The 2016 Kindle Paperwhite has a font that was exclusively developed to make reading on a Kindle much more intuitive. Bookerly has replaced Caecilia as the new default font their e-readers, tablets and Amazons fleet of apps. Bookerly is a serif style of font that has been custom-made by Amazon to be as readable across as many different types of screens as possible. Like Google’s Literata, Bookerly is meant to address many of the aesthetic issues surrounding e-book fonts.
Does Bookerly make a big difference while reading an e-book? According to Amazon’s internal tests, that means it’s about 2% easier on the eye. That may seem like a small improvement, but spread that 2% across millions of Kindle users and billions of pages of e-reading, and it all starts to add up. In real world conditions though, this font is a big improvement. There are fewer large spaces between words, something that has been my bane for a while, but in order for it to really shine Amazon needs to launch their new typesetting engine.
Like all Kindles, Amazon has their own proprietary format that makes other e-books from other companies incompatible. For example, if you buy something from Barnes and Noble or Kobo, they use EPUB which cannot be loaded or read. This is somewhat of a mixed blessing, Amazon could laser focus on providing a great reading experience and make dramatic improvements, while the EPUB format languishes.
Reading on the Kindle is great, there are enough options to optimize your experience but doesn’t overburden with a ton of advanced features. You can adjust the margins, line spacing, choose between 7 fonts and have great control over the size of them. There are 3 different tabs that all of these options, which is a welcome change, since in the recent past all of these settings were on a single menu.
One of the great things about the Paperwhite 3 is a system they recently implemented called Ultra-Fast Skimming. It provides users with 33% faster single page turns, delivering a fast-paced, immersive reading experience when reading manga or an e-book. Also, by simply tapping and holding, readers can now rapidly skim through a manga at seven pages per second to find a specific place in the story, spending less time searching and more time reading.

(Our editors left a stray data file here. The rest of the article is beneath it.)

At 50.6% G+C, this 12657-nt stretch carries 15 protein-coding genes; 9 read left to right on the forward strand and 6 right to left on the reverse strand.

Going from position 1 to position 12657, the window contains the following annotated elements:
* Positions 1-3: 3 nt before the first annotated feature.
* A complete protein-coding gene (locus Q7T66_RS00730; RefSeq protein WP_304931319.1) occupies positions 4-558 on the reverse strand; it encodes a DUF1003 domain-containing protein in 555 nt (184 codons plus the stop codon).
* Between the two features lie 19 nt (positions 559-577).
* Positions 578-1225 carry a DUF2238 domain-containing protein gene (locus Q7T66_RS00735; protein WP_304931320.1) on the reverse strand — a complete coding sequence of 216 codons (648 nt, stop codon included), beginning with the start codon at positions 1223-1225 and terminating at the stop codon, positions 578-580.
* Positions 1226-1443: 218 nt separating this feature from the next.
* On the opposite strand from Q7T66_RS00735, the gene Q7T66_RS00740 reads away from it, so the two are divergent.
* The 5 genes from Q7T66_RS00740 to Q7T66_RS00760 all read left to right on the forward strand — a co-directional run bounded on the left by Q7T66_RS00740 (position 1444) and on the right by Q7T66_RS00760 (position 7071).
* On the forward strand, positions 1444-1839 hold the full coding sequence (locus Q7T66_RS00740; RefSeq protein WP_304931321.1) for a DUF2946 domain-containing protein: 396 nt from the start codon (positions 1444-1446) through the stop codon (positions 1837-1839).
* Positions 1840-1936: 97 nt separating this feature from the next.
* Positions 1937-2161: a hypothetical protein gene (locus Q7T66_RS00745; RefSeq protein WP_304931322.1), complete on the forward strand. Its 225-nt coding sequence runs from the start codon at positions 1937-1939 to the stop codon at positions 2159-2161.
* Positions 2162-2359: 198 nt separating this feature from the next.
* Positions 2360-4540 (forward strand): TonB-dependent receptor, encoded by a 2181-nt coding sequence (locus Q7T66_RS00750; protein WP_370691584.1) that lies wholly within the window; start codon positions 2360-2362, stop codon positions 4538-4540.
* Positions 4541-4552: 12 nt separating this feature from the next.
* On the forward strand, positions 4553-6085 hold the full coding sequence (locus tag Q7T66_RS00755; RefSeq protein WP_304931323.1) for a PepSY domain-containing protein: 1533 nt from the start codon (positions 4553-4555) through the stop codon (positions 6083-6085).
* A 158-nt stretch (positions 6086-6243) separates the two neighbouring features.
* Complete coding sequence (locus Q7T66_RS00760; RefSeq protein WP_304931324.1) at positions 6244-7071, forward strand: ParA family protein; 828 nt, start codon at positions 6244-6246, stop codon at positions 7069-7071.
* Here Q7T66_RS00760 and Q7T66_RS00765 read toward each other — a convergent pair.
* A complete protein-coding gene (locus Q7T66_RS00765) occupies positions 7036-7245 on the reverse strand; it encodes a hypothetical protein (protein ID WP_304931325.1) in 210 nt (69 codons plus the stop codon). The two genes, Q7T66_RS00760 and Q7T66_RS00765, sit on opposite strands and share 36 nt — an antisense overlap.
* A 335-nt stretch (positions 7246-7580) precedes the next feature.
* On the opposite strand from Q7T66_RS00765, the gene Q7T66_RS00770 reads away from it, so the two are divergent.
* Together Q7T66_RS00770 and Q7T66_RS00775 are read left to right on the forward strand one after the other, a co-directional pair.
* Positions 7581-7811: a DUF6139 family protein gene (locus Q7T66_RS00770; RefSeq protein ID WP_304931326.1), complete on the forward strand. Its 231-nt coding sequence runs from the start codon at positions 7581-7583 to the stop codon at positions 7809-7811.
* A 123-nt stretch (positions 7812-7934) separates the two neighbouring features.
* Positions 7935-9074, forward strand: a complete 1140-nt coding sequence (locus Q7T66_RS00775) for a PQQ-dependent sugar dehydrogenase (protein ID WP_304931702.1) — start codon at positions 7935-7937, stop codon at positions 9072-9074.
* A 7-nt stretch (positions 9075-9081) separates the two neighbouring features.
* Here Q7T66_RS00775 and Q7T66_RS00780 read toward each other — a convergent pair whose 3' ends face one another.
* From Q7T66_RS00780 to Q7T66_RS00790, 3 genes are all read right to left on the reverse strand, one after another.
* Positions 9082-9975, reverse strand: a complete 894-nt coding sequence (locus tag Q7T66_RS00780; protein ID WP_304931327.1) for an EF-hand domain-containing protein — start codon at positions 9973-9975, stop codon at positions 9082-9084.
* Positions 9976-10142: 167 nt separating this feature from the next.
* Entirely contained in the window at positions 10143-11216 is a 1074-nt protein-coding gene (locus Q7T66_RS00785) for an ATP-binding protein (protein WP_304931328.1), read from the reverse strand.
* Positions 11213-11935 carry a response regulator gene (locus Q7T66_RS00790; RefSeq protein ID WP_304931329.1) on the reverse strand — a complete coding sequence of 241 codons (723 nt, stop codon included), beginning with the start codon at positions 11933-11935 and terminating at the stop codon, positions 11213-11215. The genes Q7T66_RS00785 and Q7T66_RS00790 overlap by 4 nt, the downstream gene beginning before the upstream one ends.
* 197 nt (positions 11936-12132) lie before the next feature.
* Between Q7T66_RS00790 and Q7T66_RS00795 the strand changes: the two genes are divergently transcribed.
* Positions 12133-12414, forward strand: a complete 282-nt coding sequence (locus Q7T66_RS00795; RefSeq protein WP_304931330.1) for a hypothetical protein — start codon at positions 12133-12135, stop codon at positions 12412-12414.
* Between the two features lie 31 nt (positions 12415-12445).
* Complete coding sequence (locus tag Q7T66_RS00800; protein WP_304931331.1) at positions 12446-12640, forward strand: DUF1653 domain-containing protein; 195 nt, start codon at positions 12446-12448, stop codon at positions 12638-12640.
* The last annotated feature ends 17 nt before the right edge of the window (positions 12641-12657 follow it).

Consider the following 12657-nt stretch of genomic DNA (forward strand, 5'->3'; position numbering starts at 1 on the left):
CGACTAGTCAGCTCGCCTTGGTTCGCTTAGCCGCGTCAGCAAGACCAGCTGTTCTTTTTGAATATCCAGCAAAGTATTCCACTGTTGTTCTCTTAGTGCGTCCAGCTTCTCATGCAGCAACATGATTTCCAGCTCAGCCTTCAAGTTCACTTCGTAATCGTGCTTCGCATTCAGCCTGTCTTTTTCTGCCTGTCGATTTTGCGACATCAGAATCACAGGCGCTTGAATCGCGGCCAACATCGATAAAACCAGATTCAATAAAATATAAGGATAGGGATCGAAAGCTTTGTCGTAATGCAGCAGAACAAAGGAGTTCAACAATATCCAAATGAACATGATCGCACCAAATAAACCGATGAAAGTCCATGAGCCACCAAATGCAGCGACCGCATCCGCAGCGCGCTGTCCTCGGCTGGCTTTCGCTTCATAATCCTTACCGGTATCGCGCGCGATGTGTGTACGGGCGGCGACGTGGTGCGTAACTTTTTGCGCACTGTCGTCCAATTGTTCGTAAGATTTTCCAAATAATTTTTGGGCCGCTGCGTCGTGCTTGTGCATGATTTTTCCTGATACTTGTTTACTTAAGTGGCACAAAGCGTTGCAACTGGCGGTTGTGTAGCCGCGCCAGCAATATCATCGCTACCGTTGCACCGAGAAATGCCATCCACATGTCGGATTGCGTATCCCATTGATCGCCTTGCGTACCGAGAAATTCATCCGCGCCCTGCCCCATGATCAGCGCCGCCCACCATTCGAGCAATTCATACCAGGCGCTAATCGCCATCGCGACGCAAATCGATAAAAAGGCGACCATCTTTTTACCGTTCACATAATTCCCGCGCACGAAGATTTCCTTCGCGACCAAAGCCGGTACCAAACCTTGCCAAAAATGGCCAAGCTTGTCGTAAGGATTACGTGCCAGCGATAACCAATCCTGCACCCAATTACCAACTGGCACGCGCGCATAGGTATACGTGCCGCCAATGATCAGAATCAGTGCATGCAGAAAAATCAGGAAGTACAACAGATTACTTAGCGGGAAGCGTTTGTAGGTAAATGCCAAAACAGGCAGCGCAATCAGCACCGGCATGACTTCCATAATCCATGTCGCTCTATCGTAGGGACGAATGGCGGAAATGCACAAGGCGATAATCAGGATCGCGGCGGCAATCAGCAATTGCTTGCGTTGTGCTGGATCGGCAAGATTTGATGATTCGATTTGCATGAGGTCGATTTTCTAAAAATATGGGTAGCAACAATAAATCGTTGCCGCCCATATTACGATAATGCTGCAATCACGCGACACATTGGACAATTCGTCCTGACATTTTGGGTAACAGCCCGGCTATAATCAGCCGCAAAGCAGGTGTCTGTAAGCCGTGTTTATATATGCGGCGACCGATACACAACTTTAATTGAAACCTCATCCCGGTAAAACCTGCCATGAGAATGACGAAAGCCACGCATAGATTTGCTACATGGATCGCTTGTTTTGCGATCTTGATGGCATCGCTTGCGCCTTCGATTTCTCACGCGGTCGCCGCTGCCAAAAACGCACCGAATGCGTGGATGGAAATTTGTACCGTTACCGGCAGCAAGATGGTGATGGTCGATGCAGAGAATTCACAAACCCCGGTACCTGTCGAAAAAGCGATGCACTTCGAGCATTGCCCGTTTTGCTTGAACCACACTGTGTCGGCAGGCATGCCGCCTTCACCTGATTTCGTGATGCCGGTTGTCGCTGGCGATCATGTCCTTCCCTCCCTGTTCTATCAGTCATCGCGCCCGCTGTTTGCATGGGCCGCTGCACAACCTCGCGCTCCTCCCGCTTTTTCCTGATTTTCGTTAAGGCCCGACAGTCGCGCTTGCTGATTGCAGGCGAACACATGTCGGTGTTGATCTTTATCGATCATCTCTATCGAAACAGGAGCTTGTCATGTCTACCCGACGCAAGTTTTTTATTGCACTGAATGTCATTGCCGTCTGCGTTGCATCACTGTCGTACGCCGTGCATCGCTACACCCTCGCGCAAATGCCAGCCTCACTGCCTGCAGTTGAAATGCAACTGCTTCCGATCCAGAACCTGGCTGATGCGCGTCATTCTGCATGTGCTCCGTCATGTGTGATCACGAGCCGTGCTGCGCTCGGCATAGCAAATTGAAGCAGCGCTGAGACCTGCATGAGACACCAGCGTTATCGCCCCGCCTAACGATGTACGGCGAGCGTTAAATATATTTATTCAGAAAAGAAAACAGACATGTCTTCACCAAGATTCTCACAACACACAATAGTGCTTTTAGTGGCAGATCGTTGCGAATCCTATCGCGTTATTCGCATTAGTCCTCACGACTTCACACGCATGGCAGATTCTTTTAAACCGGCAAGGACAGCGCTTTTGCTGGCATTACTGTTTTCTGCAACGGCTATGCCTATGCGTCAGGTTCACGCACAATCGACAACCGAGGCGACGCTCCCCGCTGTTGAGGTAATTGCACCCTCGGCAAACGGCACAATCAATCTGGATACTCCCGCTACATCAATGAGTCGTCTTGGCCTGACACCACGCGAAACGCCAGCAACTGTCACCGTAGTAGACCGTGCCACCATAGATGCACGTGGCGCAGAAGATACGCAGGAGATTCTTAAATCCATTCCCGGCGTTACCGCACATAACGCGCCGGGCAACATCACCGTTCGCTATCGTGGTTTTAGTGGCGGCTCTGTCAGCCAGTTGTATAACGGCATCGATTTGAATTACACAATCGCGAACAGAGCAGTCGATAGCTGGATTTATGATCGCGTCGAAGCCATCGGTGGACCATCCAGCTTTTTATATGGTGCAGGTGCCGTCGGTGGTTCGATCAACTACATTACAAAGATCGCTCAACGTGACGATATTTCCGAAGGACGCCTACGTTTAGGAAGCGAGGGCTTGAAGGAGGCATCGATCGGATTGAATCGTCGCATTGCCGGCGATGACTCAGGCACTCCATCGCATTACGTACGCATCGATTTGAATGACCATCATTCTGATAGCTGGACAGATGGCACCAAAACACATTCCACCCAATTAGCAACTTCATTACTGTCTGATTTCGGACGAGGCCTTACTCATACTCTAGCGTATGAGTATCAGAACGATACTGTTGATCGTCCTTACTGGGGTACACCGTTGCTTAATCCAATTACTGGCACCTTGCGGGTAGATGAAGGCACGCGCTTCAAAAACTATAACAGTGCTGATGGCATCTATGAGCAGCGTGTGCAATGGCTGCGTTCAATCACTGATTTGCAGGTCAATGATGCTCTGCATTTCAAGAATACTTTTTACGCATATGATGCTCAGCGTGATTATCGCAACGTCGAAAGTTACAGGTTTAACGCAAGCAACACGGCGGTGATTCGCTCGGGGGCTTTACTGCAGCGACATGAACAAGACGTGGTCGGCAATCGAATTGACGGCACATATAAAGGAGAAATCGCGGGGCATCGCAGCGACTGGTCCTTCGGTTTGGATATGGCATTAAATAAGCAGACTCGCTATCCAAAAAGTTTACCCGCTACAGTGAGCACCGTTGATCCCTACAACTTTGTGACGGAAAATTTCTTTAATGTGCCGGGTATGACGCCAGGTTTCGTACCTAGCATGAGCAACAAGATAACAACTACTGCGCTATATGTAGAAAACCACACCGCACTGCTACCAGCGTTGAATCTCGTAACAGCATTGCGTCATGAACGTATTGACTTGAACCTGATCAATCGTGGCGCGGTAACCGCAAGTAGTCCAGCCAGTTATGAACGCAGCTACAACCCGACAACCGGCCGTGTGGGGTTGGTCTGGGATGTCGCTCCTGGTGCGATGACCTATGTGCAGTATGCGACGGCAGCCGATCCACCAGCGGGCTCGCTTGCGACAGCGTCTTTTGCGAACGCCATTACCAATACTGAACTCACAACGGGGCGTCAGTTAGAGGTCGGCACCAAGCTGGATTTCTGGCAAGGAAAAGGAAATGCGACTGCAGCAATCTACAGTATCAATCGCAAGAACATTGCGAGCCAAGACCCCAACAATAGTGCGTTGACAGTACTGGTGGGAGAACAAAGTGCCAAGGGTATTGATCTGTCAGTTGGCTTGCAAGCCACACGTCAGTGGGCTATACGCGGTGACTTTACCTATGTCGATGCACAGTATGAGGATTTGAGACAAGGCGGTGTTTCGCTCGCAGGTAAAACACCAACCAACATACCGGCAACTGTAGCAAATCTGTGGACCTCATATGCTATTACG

The Kindle Paperwhite 3 is Amazon’s most successful e-reader because it offers a tremendous amount of value for the price. The Oasis and Voyage are fairly expensive and they rarely receive discounts, whereas the stock Paperwhite is frequently on sale.
There were rumors floating around a few months ago that Amazon was going to release a waterproof Kindle. It looks like the company will not do it this year because Summer has already started and they missed the 2017 window. It really does not make sense for them to release it this Fall.
WaterFi is the only way you can waterproof the Paperwhite and although it is more expensive, it allows you to use it anywhere you want and not worry about water damage. Finally, you have a Kindle you can use in the bathtub or on vacation.
Michael Kozlowski is the Editor in Chief of Good e-Reader. He has been writing about audiobooks and e-readers for the past ten years. His articles have been picked up by major and local news sources and websites such as the CBC, CNET, Engadget, Huffington Post and the New York Times.